Wednesday, August 12, 2009

Doggone Little Daisies

At least they've found a home.

It was August 1st when I first decided I wanted to start a sewing project I could finish quickly to give me some self-confidence about my time management. From listening to myself that day, I think I was expecting it to be a 2-day job at the most.

August 1: "By the end of the day today, I hope to make some sense of this. Nothing like writing it to get me on track. I'm really not sure what it's supposed to be. It's an old kit I've had around forever and just want to finish something."
As evidenced by the picture above, things went well all the way through the cutting out process. I think my problem was that I tried to do it in small spurts - like sewing a square while heating a cup of coffee - or giving myself 15 minutes to work on it here and there.

Because of that, I didn't get any continuity and kept making mistakes, sewing things upside down, sideways, backwards, any wrong way you can think of. Things didn't fit, and pieces got lost - all this was done in the kitchen and dining room. By the time I took out my mistake from the day before, I was sick of looking at it and just kind of resentfully worked away on it. A couple of times I thought about just tossing it. Who would know?

But I didn't, and yesterday I decided I would finish it and make it fit together. It did - somewhat - maybe a few curves and humps, very few nice points, and even a real no-no - a raw edge on one of the triangles. Oh, and in case it doesn't jump out at you, one of the yellow triangles is just totally in the wrong place. I don't care. I believe it's a known fact that quilters from a long time ago would purposely leave in a mistake to prove they were human. I doubt they left in anything quite this noticeable, but so I'm human.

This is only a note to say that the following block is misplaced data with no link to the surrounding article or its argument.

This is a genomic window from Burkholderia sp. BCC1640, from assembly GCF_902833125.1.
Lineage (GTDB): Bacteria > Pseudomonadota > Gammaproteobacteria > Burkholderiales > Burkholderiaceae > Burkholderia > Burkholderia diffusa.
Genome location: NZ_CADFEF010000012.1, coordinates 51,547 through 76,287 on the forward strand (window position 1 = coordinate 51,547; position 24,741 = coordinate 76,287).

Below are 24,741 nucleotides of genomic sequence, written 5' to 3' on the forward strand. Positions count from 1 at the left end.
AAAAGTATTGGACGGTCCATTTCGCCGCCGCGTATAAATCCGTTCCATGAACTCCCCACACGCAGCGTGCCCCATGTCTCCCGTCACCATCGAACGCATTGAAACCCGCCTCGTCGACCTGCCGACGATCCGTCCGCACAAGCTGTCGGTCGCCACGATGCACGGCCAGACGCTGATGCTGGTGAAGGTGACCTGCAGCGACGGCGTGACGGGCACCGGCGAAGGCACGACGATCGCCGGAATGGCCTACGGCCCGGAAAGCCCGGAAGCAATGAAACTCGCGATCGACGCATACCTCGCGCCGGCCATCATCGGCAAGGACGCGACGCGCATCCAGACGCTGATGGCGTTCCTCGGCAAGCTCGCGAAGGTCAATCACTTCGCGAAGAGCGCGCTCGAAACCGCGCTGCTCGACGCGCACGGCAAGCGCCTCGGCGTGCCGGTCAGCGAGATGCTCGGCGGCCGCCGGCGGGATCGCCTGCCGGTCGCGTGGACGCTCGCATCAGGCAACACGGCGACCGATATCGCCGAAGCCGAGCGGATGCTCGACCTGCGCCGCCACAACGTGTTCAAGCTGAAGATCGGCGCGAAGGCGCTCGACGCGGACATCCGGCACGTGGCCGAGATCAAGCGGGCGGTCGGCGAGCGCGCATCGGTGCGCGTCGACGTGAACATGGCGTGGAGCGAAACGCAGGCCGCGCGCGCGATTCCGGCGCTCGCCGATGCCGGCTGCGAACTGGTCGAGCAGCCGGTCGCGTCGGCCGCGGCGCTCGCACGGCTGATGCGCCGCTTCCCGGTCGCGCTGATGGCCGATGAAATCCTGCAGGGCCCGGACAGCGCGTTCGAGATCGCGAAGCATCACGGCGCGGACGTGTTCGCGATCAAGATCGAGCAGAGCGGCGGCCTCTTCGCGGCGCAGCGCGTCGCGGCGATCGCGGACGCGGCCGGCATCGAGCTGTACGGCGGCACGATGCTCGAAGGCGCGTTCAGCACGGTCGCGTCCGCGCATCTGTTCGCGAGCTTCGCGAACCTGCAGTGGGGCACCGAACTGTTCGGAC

The whole time I was finishing it, I was thinking, "What on earth am I going to do with this thing when I finish it? Who needs a little square quilt with daisies and polka-dots." I figured I'd just put it up and maybe have a change of heart by next spring and put it - somewhere. Or maybe I would find a little girl who needed a doll quilt. Do little girls even play with dolls any more?

But then I had this crazy idea. The squareness of it kept reminding me of something. Several years ago, I had taken an old ugly side table with a square top from my parents' storage house.

We were getting ready to move to Columbus, and Mike was already gone, so I decided packing and moving were not enough to keep me busy and decided to redo the table. I stripped off all the years of paint and varnish and stain - very, very messy - and painted it white. It had a recessed top, so I got someone to put a square of glass there, and it was really quite pretty. Emily had brought me a lace doily from Paris a few years before, and I put it there for awhile, and in Columbus I put a collage of pictures under the glass one Christmas that just stayed. Then when we moved, I couldn't find the energy to do anything with it, and it's just been in the guest room with nothing under the glass. SO--

Sad little daisy quiltlet - meet your new home.
And I didn't even have to quilt it. For the time being it'll make me think all that aggravation for the last 2 weeks has been worth something. Maybe if I turn it in a different direction, that mistake won't be so noticeable...




  1. Ohhhh Becky:
    You are a master! What a clean and fresh look you put in that side table,completely changed the appearance. Looks like that cozy and fancy french style hotels in a trendy magazine.
    Maybe you teach me this some day in person, I can´t wait!
    Love Gaby

  2. Well, Gaby, you certainly make me feel better. Trendy, huh? French hotels? With all those mistakes, I can't believe you would want me to teach you anything - maybe to paint a table!

    Quilting is not hard to learn. You don't need me to teach you. It's just concentrating and being precise - something I have a hard time with.